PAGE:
Comparing Ebook Stores and Formats
Once you've purchased an ereader, where will you buy ebooks? Each ereader is associated with an ebook store and supports certain ebook formats. Comparing these can be as crucial to your purchase decision as comparing the hardware.
Ebook Stores.Amazon sells ebooks for Kindles; Barnes & Noble sells ebooks for its Nooks; Sony maintains a sizeable ebook store for its Reader devices; and Kobo's library is also quite extensive. Ectaco doesn't have a library for the JetBook Mini, but the device can read EPUB files, which is the format most ebook libraries use. Ebook readers can also buy material from online ebook stores, such as Fictionwise.com or Ebooks.com. And most local libraries maintain inventories of lendable ebooks.
Compared to prices of print books, ebooks are a virtual bargain. Lots of ebooks sell for less than $10 and best-sellers typically cost less than $15; some ebooks are even free. Many libraries lend ebooks at no charge, usually in the EPUB format. You can also find more than a million free ebooks from Google and online bookstores. These free ebooks are typically classics whose copyrights have expired, such as Treasure Island, Alice in Wonderland, Pride and Prejudice, and other well-known titles from yesteryear.
Ebook Formats.Older ebook readers sometimes support a variety of text, audio, and image formats, but today's devices focus mostly on text, with support for a few image formats. The more text formats an ebook reader supports, the easier it is to find reading material. Perhaps the most popular ebook format is EPUB. Many libraries, bookstores (such as Barnes & Noble), and online vendors make books available in the EPUB ebook format. Nook ereaders and the Kobo Mini support EPUB as well as Adobe's popular PDF format. The Ectaco JetBook Mini can read EPUB files after they've been converted using Calibre software. Other ebook formats include TXT, Mobi, and RTF. Our top picks among budget ereaders also support JPG, GIF, and PNG image formats.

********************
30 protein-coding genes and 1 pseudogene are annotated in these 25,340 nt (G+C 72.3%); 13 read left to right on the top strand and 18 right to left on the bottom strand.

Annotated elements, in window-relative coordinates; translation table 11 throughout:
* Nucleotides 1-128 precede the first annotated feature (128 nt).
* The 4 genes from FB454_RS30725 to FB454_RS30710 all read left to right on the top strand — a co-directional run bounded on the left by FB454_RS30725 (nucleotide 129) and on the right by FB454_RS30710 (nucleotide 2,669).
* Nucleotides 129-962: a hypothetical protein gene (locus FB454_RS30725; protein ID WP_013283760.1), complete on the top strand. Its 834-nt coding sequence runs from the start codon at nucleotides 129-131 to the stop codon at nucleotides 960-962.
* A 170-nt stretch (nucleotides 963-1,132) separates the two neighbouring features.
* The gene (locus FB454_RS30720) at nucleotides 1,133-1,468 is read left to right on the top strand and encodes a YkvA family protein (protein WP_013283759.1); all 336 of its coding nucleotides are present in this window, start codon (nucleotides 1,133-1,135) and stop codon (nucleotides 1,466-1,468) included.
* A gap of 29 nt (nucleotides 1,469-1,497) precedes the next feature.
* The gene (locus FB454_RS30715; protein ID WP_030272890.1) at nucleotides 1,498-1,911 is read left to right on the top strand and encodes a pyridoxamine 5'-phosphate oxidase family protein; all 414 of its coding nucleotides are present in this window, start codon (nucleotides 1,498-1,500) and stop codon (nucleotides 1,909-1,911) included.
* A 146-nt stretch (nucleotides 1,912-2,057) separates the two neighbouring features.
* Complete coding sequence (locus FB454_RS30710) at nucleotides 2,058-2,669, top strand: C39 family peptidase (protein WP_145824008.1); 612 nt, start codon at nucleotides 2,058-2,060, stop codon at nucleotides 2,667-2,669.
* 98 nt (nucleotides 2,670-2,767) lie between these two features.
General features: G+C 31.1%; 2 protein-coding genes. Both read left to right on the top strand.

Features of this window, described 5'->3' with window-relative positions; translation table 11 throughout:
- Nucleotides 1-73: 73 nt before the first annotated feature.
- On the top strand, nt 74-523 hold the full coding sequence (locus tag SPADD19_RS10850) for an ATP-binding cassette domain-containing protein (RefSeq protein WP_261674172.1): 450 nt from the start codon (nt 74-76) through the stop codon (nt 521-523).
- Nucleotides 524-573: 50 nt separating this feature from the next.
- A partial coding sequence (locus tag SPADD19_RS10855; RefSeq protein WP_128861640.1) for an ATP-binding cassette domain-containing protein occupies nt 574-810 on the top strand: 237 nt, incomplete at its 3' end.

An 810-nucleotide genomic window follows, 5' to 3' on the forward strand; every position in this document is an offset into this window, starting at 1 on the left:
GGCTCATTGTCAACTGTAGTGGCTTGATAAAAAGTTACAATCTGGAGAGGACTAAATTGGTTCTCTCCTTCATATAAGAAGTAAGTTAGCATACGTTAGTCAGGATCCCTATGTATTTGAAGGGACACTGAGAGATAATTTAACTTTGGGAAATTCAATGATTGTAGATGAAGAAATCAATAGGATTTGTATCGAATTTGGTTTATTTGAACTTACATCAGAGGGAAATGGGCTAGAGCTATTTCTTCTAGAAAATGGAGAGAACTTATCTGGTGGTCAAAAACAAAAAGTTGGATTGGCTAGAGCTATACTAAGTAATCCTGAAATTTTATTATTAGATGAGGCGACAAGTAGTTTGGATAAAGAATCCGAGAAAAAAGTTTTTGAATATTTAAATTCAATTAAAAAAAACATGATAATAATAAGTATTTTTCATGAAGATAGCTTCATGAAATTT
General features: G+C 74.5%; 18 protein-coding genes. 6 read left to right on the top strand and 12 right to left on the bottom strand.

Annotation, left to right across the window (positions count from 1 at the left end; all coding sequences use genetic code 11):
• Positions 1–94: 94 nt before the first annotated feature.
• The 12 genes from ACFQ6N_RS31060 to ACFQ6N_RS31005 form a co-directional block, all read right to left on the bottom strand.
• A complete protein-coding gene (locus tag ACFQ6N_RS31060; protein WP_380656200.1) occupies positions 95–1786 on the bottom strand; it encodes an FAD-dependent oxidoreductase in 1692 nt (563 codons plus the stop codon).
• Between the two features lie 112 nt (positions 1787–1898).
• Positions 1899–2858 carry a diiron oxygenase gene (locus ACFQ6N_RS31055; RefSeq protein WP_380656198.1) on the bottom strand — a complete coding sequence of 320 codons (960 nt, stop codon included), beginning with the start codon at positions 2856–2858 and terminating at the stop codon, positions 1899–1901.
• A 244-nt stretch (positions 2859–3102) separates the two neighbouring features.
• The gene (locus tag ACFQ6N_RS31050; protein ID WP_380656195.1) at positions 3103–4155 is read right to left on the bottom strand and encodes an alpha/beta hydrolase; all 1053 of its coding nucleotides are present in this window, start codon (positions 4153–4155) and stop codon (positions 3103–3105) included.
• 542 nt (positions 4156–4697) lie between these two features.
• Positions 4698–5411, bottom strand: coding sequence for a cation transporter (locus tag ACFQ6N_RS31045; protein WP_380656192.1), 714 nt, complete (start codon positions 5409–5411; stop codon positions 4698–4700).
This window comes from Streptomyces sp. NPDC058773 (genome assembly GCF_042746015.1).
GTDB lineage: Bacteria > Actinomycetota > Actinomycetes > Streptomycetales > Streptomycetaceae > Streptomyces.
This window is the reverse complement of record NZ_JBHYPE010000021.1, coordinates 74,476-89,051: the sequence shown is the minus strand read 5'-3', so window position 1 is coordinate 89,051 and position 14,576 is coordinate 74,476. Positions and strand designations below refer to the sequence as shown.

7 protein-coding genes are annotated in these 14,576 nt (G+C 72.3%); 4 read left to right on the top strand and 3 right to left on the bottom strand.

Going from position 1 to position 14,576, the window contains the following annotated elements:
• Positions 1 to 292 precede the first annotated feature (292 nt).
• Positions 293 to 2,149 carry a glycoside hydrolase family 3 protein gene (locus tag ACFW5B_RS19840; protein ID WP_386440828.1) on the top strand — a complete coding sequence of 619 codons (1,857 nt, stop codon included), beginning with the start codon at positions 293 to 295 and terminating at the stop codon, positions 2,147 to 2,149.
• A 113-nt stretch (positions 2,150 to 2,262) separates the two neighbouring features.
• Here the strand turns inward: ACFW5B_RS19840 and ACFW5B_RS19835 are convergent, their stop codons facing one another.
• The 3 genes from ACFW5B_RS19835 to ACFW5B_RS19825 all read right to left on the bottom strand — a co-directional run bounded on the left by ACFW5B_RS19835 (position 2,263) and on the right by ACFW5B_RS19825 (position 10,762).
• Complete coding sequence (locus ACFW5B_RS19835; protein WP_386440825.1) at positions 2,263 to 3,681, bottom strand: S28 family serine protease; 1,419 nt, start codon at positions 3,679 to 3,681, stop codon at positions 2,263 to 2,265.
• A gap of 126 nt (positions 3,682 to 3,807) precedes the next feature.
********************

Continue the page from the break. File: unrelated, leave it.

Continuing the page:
Amazon‘s Kindle ereaders and ebooks stand apart in the virtual world. They use a proprietary format called AZW, including a newer version called Kindle Format 8 (abbreviated as AZW3, curiously) that allows more behind-the-scenes formatting options such as drop caps and support for HTML5 files. Kindles do not support EPUB and cannot read ebooks that are DRM-protected files purchased outside of the Kindle library. Kindles can, however, read TXT and PDF files and they do support the common image formats noted above.
Titles purchased at ebook stores are often DRM-protected, meaning they will work on your ebook reader and PC but not on anyone else's. Sharing is out and everyone has to buy their own copies. (Nooks and Kindles are exceptions to this rule: If you own a Nook or Kindle you can share an ebook with another user of the respective device for up to 14 days.) Most ereaders include support for DRM-protected EPUB and PDF files by using a product called Adobe Digital Edition, which manages and "approves" DRM products on your ebook reader. All the ereaders on our list are compatible with at least some DRM-protected ebook formats. Libraries have accommodated to the many formats, so borrowing ebooks should be hassle-free.